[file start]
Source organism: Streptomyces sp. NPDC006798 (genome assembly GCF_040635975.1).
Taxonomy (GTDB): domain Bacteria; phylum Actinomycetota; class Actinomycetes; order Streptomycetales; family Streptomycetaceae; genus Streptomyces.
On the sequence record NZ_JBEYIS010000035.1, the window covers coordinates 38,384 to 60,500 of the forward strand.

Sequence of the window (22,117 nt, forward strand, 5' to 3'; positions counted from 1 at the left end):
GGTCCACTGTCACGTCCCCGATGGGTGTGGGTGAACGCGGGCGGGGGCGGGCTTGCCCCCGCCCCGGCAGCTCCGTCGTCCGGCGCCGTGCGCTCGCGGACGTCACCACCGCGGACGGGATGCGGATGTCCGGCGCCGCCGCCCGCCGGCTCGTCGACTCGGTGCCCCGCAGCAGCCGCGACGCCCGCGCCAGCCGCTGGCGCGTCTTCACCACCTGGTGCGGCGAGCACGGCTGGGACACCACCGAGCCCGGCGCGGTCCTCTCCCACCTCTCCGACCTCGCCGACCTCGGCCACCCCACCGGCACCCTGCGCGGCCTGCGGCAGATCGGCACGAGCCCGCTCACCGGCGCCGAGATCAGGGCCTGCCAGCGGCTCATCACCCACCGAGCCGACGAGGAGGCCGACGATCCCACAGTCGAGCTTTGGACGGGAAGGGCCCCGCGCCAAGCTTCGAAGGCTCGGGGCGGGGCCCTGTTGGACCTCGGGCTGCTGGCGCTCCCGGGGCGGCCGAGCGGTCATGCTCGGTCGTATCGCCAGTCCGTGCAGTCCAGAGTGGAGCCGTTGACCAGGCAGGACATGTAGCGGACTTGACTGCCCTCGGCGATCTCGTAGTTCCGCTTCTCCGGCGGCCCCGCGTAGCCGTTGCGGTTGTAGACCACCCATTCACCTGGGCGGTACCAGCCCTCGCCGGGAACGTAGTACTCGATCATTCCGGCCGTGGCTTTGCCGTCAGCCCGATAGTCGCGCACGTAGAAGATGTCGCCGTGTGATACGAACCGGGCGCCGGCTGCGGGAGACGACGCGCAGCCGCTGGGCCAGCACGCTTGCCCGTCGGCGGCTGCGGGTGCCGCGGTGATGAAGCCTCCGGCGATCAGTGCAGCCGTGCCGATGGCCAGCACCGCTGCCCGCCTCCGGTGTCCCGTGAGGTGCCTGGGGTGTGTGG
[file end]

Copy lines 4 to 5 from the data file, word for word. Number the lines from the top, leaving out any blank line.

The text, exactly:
Sequence of the window (22,117 nt, forward strand, 5' to 3'; positions counted from 1 at the left end):
GGTCCACTGTCACGTCCCCGATGGGTGTGGGTGAACGCGGGCGGGGGCGGGCTTGCCCCCGCCCCGGCAGCTCCGTCGTCCGGCGCCGTGCGCTCGCGGACGTCACCACCGCGGACGGGATGCGGATGTCCGGCGCCGCCGCCCGCCGGCTCGTCGACTCGGTGCCCCGCAGCAGCCGCGACGCCCGCGCCAGCCGCTGGCGCGTCTTCACCACCTGGTGCGGCGAGCACGGCTGGGACACCACCGAGCCCGGCGCGGTCCTCTCCCACCTCTCCGACCTCGCCGACCTCGGCCACCCCACCGGCACCCTGCGCGGCCTGCGGCAGATCGGCACGAGCCCGCTCACCGGCGCCGAGATCAGGGCCTGCCAGCGGCTCATCACCCACCGAGCCGACGAGGAGGCCGACGATCCCACAGTCGAGCTTTGGACGGGAAGGGCCCCGCGCCAAGCTTCGAAGGCTCGGGGCGGGGCCCTGTTGGACCTCGGGCTGCTGGCGCTCCCGGGGCGGCCGAGCGGTCATGCTCGGTCGTATCGCCAGTCCGTGCAGTCCAGAGTGGAGCCGTTGACCAGGCAGGACATGTAGCGGACTTGACTGCCCTCGGCGATCTCGTAGTTCCGCTTCTCCGGCGGCCCCGCGTAGCCGTTGCGGTTGTAGACCACCCATTCACCTGGGCGGTACCAGCCCTCGCCGGGAACGTAGTACTCGATCATTCCGGCCGTGGCTTTGCCGTCAGCCCGATAGTCGCGCACGTAGAAGATGTCGCCGTGTGATACGAACCGGGCGCCGGCTGCGGGAGACGACGCGCAGCCGCTGGGCCAGCACGCTTGCCCGTCGGCGGCTGCGGGTGCCGCGGTGATGAAGCCTCCGGCGATCAGTGCAGCCGTGCCGATGGCCAGCACCGCTGCCCGCCTCCGGTGTCCCGTGAGGTGCCTGGGGTGTGTGG